The metaverse will operate under a digital economy, allowing people to create, buy, exchange and sell goods. From an economic standpoint, virtual goods will be perceived to be as real as goods in the real world. Just like physical goods, virtual goods do not disappear between sessions.

Blockchain technology can be used to pay for items. Non-fungible tokens, for instance, are a decentralized way to track and establish ownership of virtual goods. As cryptocurrency is independent of any central authority or corporate server, it allows virtual goods to be moved freely inside the metaverse even if the movement is between different parts of the metaverse owned by different companies. This means you can take virtual items like cars from one platform to another.

The freedom of movement across the metaverse space indicates an open architecture with broadly agreed-upon standards for different entities. It is a shared universe of IPs. Different interoperable servers will connect to the same shared metaverse. Often cited examples of globally shared systems are the world wide web and the email.

Stephenson took this idea further in his book – in his fictional metaverse, while the myriad of software has been engineered by different corporations, the developers need to work with an overarching organization to obtain approvals and permits.

Ideally, the metaverse has the ability to host millions of people in a single instance of a server. Some existing apps and games seem to possess these metaverse-like features and capabilities. Second Life, an online multimedia platform, is a virtual world that mimics the space constraints and land scarcity of the real world. There, individuals represented by avatars can create their own spaces to host games or events. Fortnite meets some of the criteria too – it has millions of players with customizable avatars who gather to socialize, play and purchase objects that have the quality of persistence like real objects. Massively multiplayer online games (MMOs) like World of Warcraft, Minecraft and Roblox are essentially entire virtual worlds. Even so, these gaming worlds fall short of a true metaverse as players are segregated so that only a small subset of them can interact at any one time.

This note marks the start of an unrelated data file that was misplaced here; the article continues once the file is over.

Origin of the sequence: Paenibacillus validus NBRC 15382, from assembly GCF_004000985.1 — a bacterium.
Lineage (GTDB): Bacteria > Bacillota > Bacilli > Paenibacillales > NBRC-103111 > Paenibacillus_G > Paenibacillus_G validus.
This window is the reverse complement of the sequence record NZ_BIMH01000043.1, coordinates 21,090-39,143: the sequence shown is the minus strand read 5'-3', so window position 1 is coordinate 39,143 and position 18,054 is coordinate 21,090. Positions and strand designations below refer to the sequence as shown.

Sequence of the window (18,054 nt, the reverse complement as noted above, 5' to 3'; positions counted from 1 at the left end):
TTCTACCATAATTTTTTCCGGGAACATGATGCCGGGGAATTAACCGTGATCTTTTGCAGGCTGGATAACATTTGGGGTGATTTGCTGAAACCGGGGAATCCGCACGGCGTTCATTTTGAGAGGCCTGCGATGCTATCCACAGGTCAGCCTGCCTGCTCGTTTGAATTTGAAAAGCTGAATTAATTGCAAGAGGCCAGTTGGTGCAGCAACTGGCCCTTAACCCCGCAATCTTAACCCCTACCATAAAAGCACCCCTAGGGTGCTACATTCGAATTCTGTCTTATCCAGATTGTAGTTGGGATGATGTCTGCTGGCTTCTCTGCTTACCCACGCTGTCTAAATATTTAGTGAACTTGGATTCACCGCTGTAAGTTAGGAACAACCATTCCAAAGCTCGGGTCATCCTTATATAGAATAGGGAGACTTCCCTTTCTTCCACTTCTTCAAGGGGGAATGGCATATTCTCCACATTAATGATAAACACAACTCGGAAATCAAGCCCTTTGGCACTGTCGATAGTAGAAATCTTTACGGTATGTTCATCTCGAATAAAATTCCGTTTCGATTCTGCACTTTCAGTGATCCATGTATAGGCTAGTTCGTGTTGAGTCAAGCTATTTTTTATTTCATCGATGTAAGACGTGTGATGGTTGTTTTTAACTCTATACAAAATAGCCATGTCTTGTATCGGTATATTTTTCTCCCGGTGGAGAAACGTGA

Some limitations may stand in the way of a global metaverse. VR headsets, despite the strides made in improving comfort, are still heavy to wear for extended periods. Many people experience motion sickness in VR. AR glasses are not aesthetically pleasing and the physical capabilities of compact glasses are also questionable. People may still prefer in-person meetings and events to virtual ones. There are also concerns over how much control any corporation should have and how that squares with ownership of user-generated work.

Which aspects of these features will come to fruition and which will stay a pipe-dream remains to be seen. In the meantime, given the eagerness of many companies to jump on the bandwagon and invest huge resources in developing the next iteration of the internet, the metaverse hype is not going away any time soon.